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Chemistry in Your Kitchen - Matthew Hartings ****

As author Matthew Hartings, chemistry lecturer by day and kitchen wizard by night (well, he has things he says he's pretty good at cooking) points out, chemistry and cooking have a lot in common. You don't have to be into molecular gastronomy like Heston Blumenthal, running your kitchen more like a lab than an everyday part of the home. Whenever we deal with food and drink, we are inevitably dealing with chemistry.

As Hartings also points out, chemistry is the Cinderella of the popular science world, so it's great to see a book in this field that works reasonably well (I'll come back to that 'reasonably').

What we get here are trips through a whole host of familiar (at least, familiar if you are American) food and drink experiences, from coffee via Kraft Mac and Cheese, through meat to beer and cocktails. At his best, Hartings is an engaging storyteller, for example taking us through his experience being hauled onto a TV show at the last minute to talk about the science of bacon. He proudly records half an hour of fascinating chemistry-related bacon information - why it smells so good when it's cooking, for instance. Only to have his broadcast contribution cut down to little more than 'I love bacon.'

Hartings is equally good at little asides that you don't expect - for instance, we discover that those lovely circular vibration waves on the cup in Jurassic Park when the T-rex is approaching were produced by vibrating a guitar string under the cup. And sometimes too the chemistry itself can be surprising and interesting with a direct, understandable impact on what we eat and drink - where, for example he describes the ways that the different kinds of pectin work. But Hartings does have the classic scientist-as-writer problem that he doesn't realise when there's too much chemistry in one lump and he needs a good leavening of narrative (see what I've done there with the food metaphor?) - there are parts that are simply too chemistry-heavy.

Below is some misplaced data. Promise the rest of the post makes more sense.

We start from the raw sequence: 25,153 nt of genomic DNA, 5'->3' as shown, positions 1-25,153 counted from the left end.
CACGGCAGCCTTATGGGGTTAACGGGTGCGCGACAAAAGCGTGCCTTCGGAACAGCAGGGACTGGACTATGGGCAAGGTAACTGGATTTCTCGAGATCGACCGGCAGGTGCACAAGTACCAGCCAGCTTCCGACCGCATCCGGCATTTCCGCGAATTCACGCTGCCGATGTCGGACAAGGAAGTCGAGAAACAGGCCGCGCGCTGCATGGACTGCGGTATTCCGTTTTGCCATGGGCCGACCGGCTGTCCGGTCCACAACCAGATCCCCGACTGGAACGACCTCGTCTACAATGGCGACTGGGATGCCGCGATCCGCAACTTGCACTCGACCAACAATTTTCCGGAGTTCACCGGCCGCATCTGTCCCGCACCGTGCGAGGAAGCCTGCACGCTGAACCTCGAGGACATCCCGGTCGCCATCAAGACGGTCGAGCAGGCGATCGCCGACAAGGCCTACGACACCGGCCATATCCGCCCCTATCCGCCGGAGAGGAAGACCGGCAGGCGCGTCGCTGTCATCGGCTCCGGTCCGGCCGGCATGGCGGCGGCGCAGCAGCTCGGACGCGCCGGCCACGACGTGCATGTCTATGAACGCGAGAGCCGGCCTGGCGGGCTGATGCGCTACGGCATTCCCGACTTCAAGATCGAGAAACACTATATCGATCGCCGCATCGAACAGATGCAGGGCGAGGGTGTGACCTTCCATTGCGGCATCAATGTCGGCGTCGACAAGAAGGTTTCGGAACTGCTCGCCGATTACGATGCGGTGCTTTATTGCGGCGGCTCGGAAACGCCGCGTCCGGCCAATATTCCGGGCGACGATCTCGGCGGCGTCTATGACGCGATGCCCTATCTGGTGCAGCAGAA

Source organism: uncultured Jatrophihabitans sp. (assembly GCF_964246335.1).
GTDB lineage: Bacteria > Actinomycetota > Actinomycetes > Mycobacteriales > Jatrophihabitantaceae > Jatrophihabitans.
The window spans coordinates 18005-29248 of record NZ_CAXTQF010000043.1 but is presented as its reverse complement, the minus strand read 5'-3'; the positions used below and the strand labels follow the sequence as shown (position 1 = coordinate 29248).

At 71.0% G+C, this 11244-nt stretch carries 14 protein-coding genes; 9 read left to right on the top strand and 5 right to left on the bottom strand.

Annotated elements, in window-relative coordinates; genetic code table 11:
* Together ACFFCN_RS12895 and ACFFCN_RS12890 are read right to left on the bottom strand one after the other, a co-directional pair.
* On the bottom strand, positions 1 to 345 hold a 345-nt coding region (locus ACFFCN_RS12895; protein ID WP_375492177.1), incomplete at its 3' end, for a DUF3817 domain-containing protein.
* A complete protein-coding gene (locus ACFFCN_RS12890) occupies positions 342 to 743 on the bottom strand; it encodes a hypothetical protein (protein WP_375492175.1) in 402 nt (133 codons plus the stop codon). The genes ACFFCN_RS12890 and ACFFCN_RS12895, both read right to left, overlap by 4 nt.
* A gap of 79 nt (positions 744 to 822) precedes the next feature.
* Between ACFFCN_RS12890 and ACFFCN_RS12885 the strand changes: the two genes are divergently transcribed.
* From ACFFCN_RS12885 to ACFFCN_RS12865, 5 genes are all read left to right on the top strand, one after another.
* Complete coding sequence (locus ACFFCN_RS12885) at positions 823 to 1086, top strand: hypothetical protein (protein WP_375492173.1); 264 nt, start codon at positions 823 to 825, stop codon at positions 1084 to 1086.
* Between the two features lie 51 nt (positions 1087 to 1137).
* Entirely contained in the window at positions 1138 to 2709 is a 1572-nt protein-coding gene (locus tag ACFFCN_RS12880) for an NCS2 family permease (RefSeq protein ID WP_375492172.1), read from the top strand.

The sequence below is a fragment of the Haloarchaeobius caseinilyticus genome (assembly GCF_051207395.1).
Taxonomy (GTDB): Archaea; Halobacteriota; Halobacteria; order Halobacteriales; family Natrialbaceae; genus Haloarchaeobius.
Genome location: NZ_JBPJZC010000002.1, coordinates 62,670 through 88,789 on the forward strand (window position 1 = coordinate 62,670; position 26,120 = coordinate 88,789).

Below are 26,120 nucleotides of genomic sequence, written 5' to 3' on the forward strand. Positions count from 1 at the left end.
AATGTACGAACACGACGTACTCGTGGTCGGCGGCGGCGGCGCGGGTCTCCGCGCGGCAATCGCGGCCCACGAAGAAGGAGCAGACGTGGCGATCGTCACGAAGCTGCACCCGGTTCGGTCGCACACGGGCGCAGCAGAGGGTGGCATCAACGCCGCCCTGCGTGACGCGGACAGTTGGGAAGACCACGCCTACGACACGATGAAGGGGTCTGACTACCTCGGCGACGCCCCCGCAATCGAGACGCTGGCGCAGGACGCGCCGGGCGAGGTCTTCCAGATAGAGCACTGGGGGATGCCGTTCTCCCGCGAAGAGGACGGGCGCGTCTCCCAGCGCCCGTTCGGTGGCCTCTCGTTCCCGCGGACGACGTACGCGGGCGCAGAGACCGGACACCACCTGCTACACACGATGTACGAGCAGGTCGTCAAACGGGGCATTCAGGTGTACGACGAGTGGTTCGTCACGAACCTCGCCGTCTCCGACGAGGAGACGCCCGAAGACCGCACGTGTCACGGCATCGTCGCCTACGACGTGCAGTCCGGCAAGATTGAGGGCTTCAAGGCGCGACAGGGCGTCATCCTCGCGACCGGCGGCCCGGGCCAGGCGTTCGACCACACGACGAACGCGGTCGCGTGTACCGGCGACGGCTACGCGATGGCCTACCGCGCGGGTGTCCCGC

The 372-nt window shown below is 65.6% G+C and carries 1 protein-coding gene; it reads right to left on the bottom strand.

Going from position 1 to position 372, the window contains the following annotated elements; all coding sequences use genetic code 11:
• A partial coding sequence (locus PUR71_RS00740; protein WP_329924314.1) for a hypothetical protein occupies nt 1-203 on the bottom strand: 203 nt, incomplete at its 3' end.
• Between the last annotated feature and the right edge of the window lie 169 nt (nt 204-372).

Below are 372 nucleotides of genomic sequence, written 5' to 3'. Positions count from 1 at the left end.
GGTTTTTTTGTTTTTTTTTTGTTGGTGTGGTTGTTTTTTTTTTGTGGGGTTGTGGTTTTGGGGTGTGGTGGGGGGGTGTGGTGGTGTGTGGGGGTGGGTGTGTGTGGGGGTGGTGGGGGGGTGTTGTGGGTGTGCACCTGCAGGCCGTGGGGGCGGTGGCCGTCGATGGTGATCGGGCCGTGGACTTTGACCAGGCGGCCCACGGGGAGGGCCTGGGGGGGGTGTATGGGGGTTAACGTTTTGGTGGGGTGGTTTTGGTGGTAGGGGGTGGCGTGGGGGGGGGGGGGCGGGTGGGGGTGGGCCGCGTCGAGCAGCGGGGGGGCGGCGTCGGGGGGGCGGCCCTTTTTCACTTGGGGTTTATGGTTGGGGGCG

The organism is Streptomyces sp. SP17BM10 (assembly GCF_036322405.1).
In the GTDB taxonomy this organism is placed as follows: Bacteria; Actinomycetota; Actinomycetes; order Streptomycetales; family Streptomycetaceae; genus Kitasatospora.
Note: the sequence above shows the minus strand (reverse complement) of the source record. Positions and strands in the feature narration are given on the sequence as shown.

Another issue is that some points are drawn out far longer than they really need to be - a spot of judicious editing would have helped. But it's when the chemistry gets out of control, for example in the lengthy description of the Maillard reaction. It genuinely is interesting and important in many areas of cooking - but the chemical expansion goes on far too long.

If I'm going to be really picky there was also one cosmological issue when he says that Carl Sagan’s quote ‘we are star stuff’ describes 'how every atom in our body was once made in a star.’ I'm no biologist, but I think there's plenty of hydrogen in our bodies and I'd be interested to know what stars made hydrogen from. But that's nit-picking.

Overall, I did have to skip through a few overloaded chemistry bits, but I still enjoyed the book. Hartings has a light, chatty style and brings a lot of food chemistry to life. I may have been a little generous with the star rating because of the shortage of good popular chemistry books - but there's a lot to like here. (Incidentally, the Royal Society of Chemistry really should have priced this as a popular science book - at the moment it's more like a textbook, with a cover that gives away its origins.)


Paperback:  
Review by Brian Clegg

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